wanting to start but no clue where...

Discussion in 'Reloading' started by fisherman98, Sep 17, 2011.

  1. fisherman98

    fisherman98 Member

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    i am wanting to start to reload my own rounds and have read a few articles on this site and it helped some but i am still clueless. I need everything and no idea where to start. I know i need a press, dies, scale, calipers, some lube and stuff what am i missing? Would it be better to buy a kit or buy things separate. Anyone know where i can get an video or step by step on how to do it?
     
  2. Broz

    Broz Well-Known Member

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    I would suggest you start with a good reloading manual. Many bullet manufacturers make them and they usually have a good outline of the proceedure in them too.

    Shawn at Defensive Edge offers a good reloading video for long range hunting loads. It is more of an advanced video but you will want to see it sooner or later.

    Jeff
     

  3. Kevin Thomas

    Kevin Thomas Well-Known Member

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    Fisherman,

    Plenty of kits out there, but I'd suggest buying your equipment piecemeal. For one thing, there isn't one maker that produces the best of everything. RCBS makes good stuff, as does Redding, Forster, Dillon and Lee and so on. But none of them makes the best of everything, if you get my drift. I think Forster makes the best press, but I like Redding dies. Dillon makes the best dies for loading on progressives, and they make flatly the best progressive presses going. I use very little Lee equipment, but they produce a series of Factory Crimp Dies that are hands-down the greatest crimp dies for use with handguns on the market. You don't have to be monogamous with your equipment, and it's worthwhile to check out the entire field before committing to a purchase based on brand alone.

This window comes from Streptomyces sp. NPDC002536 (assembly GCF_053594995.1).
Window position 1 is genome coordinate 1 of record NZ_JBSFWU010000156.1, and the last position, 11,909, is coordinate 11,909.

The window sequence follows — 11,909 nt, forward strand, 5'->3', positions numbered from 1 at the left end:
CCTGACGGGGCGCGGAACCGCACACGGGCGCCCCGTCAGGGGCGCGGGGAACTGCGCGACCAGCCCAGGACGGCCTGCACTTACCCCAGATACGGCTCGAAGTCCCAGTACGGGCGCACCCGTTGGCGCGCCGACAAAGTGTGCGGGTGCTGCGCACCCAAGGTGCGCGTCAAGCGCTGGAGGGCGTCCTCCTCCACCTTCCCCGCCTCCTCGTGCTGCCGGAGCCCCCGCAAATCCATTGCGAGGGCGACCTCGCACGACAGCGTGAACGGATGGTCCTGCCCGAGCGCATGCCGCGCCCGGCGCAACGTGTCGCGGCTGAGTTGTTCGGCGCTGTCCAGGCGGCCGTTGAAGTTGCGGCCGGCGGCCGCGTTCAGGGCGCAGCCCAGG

You may also want to check out the for sale section of sites like this, since you can probably pick up most of what you need. Probably save some $ at the same time. Good advice from Jeff, though, and that's where to start. Pick up one or more relaoding manuals and familiarize yourself with the "how-to" process of relaoding. And don't be bashful about asking questions when you get stumped. We've all been there, and had to start somewhere. Welcome to the hobby, and stay safe!
     
  4. twiedenh

    twiedenh Well-Known Member

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    May 24, 2011
    Checkout youtube. I watched enough videos and read enough articles that by the time I got all of my equipment together I felt pretty confident in what I was doing. I bought a lyman kit that came with everything I needed except calipers and dies. To get started it's all I needed. I definitely want to invest in better calipers and scale but to get started it was more than sufficient to buy a kit.
     
  5. gr8whyt

    gr8whyt Well-Known Member

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    Nov 26, 2010
    I will respectfully disagree. I'd get a good RCBS kit. Sure I have some things from just about everyone that I've collected over the years, but to get started making safe ammo that goes bang, and kills critters every bit as dead as that spendy stuff in the stores, get a kit and a good manual. Read it and understand what they say. Those folks that wrote those manuals are the experts. What they say is the truth. What some other experts say (even the nice folks around here) must be taken with a grain of salt. You'll soon get confident and understand that it's really pretty simple and safe to make good ammo. It's like changing your own oil or tying your own flies or any number of other things you can do yourself and do well. A lot of satisfaction comes from it.

    -- gr8whyt
     
  6. BlackStreak

    BlackStreak Active Member

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    My brother-in-law asked me pretty much the same question. I compared kits to ordering the stuff one piece at a time. I think it come out to around 100 dollars difference but I don't remember which scenario was cheaper. However, in my opinion; getting a kit would probly be the way to go if u don't have a mentore of sorts helping u pick out the various individual components.